Underworld: Evolution Movie Review
Selene is back, along with her guns, her violence and her leather-laced body that looks a lot like Kate Beckinsale. That right there is a huge selling point, along with a completely silly and pointless love scene that shows most of the British beauty - unfortunately, she's stuck in "Underworld: Evolution," a rather aimless sequel with less plot, less originality and less excitement than the original.
Beckinsale, in her first movie since playing Ava Gardner in a small role in "The Aviator," looks better than ever. She wears the same black outfit - or less - the entire film, and returning director Len Wiseman knows that this is all the movie has going for it. For good measure, shortly after Selene and her boyfriend, a hybrid mix of dog and bat (rather, wolf and vampire), escape certain death from a really nasty bat-creature, Wiseman throws in a soft core sex scene that has Beckinsale and Scott Speedman going at it, showing just about everything but the vital private parts. The scene is so out of nowhere (yet at the same time completely predictable) that it appears as though Wiseman watched his film without the scene, realized it was rather lame and then decided to show some skin.
Anyway, enough about Beckinsale... "Underworld: Evolution" begins where the last film ended, where Selene has made herself an enemy of the vampires she once belonged to after killing one of the elder creatures. On the run, she and Michael (Speedman) set out to do something or something else (I never really understood their plan), but find themselves pursued not by ordinary vampires but by the head vampire, Marcus (Tony Curran), who is more powerful than anyone can imagine. It seems that Marcus has it in himself to free his brother, the original werewolf, from eternal imprisonment, but his brother is also a bloodthirsty monster who could destroy the Earth if set free. Oh well. It is never explained how or why werewolves are immortal, or how the original werewolf is still powerful and mobile after being locked in a coffin for a thousand years, whereas the vampires take time to regenerate and grow to full strength.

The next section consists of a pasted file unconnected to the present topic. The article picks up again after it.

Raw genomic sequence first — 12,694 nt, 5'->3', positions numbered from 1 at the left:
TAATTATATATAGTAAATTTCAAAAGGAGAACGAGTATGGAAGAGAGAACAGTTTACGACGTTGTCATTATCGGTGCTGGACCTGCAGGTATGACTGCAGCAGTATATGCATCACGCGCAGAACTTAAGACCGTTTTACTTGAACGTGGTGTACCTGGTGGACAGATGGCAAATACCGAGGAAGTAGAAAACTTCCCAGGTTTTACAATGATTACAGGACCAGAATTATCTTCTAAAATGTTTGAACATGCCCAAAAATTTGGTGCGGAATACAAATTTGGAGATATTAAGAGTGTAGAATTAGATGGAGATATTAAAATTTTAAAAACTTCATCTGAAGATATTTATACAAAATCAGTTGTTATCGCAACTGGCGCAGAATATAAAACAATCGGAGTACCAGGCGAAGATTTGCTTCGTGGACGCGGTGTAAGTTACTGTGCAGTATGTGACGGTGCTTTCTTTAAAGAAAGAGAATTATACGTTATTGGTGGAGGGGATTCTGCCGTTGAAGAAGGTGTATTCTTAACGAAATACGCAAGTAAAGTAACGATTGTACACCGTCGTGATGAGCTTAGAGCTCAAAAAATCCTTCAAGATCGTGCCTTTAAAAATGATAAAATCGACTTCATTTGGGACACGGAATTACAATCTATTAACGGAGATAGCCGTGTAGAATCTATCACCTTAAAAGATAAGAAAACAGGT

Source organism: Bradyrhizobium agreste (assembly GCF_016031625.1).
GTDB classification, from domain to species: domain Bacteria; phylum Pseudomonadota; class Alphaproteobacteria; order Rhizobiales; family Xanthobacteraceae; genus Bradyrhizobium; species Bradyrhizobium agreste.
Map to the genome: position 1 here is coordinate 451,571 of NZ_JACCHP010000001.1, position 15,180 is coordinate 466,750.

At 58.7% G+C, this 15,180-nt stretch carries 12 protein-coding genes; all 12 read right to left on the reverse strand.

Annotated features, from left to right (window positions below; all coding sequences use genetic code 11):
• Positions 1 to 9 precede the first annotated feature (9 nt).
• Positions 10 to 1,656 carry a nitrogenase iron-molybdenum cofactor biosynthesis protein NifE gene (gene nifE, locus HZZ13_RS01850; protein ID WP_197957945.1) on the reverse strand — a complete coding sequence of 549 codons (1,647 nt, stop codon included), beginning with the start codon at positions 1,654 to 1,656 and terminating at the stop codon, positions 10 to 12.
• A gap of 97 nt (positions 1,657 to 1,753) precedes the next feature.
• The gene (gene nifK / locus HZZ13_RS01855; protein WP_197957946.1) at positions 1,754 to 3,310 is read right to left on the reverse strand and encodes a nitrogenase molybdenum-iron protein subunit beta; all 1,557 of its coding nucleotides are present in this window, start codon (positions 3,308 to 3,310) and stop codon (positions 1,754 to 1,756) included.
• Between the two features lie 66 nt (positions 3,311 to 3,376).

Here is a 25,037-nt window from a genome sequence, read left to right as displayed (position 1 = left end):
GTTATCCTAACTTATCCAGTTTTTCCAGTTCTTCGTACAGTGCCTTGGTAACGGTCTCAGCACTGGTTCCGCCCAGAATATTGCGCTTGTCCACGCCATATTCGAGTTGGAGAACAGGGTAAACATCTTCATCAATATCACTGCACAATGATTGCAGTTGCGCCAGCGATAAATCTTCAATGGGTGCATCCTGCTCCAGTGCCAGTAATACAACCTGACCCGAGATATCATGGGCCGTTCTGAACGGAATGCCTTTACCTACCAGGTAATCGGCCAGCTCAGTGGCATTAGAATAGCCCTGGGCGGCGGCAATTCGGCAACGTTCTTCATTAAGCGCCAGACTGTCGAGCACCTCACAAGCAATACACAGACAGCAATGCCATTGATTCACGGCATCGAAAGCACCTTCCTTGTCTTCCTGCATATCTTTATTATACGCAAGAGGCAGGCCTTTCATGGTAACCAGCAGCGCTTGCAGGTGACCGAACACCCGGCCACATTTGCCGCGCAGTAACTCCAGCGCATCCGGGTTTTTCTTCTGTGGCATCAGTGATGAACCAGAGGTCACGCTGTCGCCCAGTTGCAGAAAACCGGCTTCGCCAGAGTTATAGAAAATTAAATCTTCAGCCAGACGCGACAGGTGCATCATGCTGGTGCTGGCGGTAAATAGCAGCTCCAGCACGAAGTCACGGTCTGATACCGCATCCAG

The bottom line is Beckinsale has to stop doing movies that contain vampires and werewolves. The original "Underworld" was pretty decent, but "Van Helsing" was just a complete disaster. "Underworld: Evolution" isn't nearly as bad, and is exactly on par in terms of what I was expecting - a mindless action movie that is relatively entertaining besides a dull plot, rather disappointing special effects and sequel syndrome.
There is nothing in this movie that wasn't done better in the original. "Underworld: Evolution" is entertaining as long as you aren't expecting anything of substance, but would make a better rental than anything else.
Review by Erik Samdahl unless otherwise indicated.